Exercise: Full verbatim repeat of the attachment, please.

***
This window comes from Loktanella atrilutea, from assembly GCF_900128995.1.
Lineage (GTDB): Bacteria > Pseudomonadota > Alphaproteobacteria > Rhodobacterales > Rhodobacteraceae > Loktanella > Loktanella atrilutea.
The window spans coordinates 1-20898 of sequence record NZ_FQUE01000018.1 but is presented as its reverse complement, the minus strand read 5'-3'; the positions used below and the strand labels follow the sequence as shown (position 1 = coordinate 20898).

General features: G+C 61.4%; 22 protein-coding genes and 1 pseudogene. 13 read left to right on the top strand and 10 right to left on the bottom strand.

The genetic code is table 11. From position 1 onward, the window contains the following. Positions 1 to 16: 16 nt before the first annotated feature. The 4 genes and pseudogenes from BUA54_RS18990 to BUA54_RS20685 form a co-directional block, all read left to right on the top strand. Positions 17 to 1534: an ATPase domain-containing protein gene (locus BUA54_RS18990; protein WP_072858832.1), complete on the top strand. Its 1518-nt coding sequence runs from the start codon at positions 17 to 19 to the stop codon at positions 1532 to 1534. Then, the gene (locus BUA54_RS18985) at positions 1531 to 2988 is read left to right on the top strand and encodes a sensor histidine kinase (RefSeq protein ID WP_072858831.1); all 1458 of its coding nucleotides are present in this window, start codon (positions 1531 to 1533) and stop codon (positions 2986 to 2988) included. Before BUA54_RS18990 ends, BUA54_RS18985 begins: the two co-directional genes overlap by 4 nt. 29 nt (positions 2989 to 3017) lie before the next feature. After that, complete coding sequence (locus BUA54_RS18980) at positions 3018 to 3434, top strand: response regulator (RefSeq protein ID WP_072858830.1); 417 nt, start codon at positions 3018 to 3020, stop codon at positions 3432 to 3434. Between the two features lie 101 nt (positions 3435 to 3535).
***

This window comes from Loktanella atrilutea, from assembly GCF_900128995.1.
Lineage (GTDB): Bacteria > Pseudomonadota > Alphaproteobacteria > Rhodobacterales > Rhodobacteraceae > Loktanella > Loktanella atrilutea.
The window spans coordinates 1-20898 of sequence record NZ_FQUE01000018.1 but is presented as its reverse complement, the minus strand read 5'-3'; the positions used below and the strand labels follow the sequence as shown (position 1 = coordinate 20898).

General features: G+C 61.4%; 22 protein-coding genes and 1 pseudogene. 13 read left to right on the top strand and 10 right to left on the bottom strand.

The genetic code is table 11. From position 1 onward, the window contains the following. Positions 1 to 16: 16 nt before the first annotated feature. The 4 genes and pseudogenes from BUA54_RS18990 to BUA54_RS20685 form a co-directional block, all read left to right on the top strand. Positions 17 to 1534: an ATPase domain-containing protein gene (locus BUA54_RS18990; protein WP_072858832.1), complete on the top strand. Its 1518-nt coding sequence runs from the start codon at positions 17 to 19 to the stop codon at positions 1532 to 1534. Then, the gene (locus BUA54_RS18985) at positions 1531 to 2988 is read left to right on the top strand and encodes a sensor histidine kinase (RefSeq protein ID WP_072858831.1); all 1458 of its coding nucleotides are present in this window, start codon (positions 1531 to 1533) and stop codon (positions 2986 to 2988) included. Before BUA54_RS18990 ends, BUA54_RS18985 begins: the two co-directional genes overlap by 4 nt. 29 nt (positions 2989 to 3017) lie before the next feature. After that, complete coding sequence (locus BUA54_RS18980) at positions 3018 to 3434, top strand: response regulator (RefSeq protein ID WP_072858830.1); 417 nt, start codon at positions 3018 to 3020, stop codon at positions 3432 to 3434. Between the two features lie 101 nt (positions 3435 to 3535).